Can I control how someone spends child support?
On behalf of Furr & Cohen, P.A. posted in Child Support on Wednesday, April 20, 2016.
If you are a parent who pays child support, you might want some sort of assurance that the parent receiving these payments is spending that money appropriately or that your money is being spent directly on your child.
But generally speaking, this will not happen. Unless specifically ordered by the courts, a parent who receives child support has no obligation to prove how that money is being used. However, this does not mean that you are without options if you have serious concerns about your financial contributions to your child.
Before we discuss your options, let’s discuss what happens — or should be happening — with your child support payments
The money you pay is to support the well-being of your child. This can include anything from basic living essentials to the resources that help to build a child’s character.
During the month, the parent who receives support is already providing these things and paying for the necessary items. He or she buys clothes, school supplies, food, treats for a well-played soccer game and covers the cost of medical care, extracurricular activities, entertainment and rent.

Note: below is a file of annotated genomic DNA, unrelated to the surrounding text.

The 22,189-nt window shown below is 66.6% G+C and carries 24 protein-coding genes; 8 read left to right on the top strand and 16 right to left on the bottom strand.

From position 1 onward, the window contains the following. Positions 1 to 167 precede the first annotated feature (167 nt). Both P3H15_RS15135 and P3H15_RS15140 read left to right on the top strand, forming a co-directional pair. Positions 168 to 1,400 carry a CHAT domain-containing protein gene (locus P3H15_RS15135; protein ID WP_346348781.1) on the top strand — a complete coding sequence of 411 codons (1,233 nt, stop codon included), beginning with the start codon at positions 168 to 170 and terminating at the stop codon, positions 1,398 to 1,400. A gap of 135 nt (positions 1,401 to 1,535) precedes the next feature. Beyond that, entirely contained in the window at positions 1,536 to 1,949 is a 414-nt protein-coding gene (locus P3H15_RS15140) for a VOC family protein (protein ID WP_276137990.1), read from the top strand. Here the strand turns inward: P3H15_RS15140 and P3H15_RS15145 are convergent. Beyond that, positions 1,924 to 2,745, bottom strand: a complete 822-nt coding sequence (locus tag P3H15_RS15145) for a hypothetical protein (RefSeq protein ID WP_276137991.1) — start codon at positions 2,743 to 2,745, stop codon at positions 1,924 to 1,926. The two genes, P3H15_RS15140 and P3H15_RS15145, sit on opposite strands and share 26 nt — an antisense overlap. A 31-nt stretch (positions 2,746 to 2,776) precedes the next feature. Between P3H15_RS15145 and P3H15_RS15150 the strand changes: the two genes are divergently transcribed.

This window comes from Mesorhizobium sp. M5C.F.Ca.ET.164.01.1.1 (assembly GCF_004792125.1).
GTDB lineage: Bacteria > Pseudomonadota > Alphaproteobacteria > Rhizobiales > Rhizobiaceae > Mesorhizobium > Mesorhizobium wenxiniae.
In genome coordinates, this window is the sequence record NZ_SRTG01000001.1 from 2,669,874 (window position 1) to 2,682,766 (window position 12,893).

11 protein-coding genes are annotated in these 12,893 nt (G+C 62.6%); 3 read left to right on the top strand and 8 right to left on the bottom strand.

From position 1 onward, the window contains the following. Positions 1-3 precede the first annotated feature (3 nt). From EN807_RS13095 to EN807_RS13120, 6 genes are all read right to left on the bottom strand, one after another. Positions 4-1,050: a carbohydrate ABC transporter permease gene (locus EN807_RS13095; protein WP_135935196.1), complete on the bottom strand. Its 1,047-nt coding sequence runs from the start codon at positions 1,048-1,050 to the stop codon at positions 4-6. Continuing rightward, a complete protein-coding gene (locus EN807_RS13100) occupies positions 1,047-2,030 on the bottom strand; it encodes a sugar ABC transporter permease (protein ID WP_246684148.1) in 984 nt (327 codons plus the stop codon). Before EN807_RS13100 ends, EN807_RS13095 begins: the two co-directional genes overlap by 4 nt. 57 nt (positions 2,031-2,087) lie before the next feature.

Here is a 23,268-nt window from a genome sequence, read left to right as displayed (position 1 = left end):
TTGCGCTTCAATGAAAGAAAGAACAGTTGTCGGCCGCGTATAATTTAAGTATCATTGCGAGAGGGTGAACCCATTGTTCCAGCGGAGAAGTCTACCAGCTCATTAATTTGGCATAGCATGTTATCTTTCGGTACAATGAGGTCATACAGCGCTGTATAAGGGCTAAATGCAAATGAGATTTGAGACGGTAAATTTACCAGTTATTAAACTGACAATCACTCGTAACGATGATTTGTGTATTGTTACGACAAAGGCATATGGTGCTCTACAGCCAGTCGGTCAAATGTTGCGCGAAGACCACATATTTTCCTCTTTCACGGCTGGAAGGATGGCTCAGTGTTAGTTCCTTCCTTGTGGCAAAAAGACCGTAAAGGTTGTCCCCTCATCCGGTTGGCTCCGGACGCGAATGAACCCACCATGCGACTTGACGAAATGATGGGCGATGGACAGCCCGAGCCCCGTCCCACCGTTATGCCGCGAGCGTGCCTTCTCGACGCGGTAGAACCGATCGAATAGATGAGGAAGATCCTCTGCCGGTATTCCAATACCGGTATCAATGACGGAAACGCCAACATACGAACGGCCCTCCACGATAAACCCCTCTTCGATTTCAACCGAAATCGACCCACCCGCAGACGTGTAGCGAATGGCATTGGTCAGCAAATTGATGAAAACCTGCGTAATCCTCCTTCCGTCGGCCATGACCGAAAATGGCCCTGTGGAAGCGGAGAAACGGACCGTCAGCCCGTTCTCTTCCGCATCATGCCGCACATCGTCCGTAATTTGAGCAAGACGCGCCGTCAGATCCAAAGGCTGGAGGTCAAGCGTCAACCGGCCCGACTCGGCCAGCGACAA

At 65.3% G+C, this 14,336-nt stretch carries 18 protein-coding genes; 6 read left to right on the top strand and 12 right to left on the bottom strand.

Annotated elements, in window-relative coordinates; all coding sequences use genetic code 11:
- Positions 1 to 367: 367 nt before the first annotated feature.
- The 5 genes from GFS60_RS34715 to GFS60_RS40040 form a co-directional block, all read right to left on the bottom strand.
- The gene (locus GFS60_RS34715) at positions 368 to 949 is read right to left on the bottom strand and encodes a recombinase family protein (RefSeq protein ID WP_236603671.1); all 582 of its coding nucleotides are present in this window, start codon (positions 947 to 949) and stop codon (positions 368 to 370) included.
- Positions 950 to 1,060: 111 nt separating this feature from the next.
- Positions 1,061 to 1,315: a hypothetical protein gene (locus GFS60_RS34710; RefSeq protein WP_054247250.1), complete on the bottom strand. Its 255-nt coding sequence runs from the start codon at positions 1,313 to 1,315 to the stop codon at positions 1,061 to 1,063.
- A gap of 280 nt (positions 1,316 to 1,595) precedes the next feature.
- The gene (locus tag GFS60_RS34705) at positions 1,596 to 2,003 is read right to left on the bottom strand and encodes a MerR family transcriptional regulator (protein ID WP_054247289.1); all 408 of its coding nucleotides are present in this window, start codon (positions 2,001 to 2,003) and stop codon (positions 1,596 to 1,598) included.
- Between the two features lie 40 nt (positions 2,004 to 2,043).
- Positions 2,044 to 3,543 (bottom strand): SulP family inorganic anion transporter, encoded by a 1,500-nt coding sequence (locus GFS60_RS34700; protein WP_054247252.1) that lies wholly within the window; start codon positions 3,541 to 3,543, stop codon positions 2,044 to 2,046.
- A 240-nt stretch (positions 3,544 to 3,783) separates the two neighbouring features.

The money you pay in child support can therefore be seen as reimbursement for things that have already been paid for. The amount you pay will have been calculated based on all these expenses so that your contribution is fair and helpful.
However, you might see the recipient parent doing things like buying a new car, taking trips, gambling or going out all the time. This might make you think your child support money is being spent irresponsibly. But the courts do not see it that way.
Unless there is reason to believe that you child’s needs are not being met, the way your ex spends money — including the money you pay in child support — will not be scrutinized.
If, however, someone is out spending money on themselves while their child goes without food, proper care and support, you can take legal action. You can work with an attorney to file a petition seeking modification or an investigation into your child’s welfare. Discussing these and other options with your lawyer can help you better understand your rights and individual situation.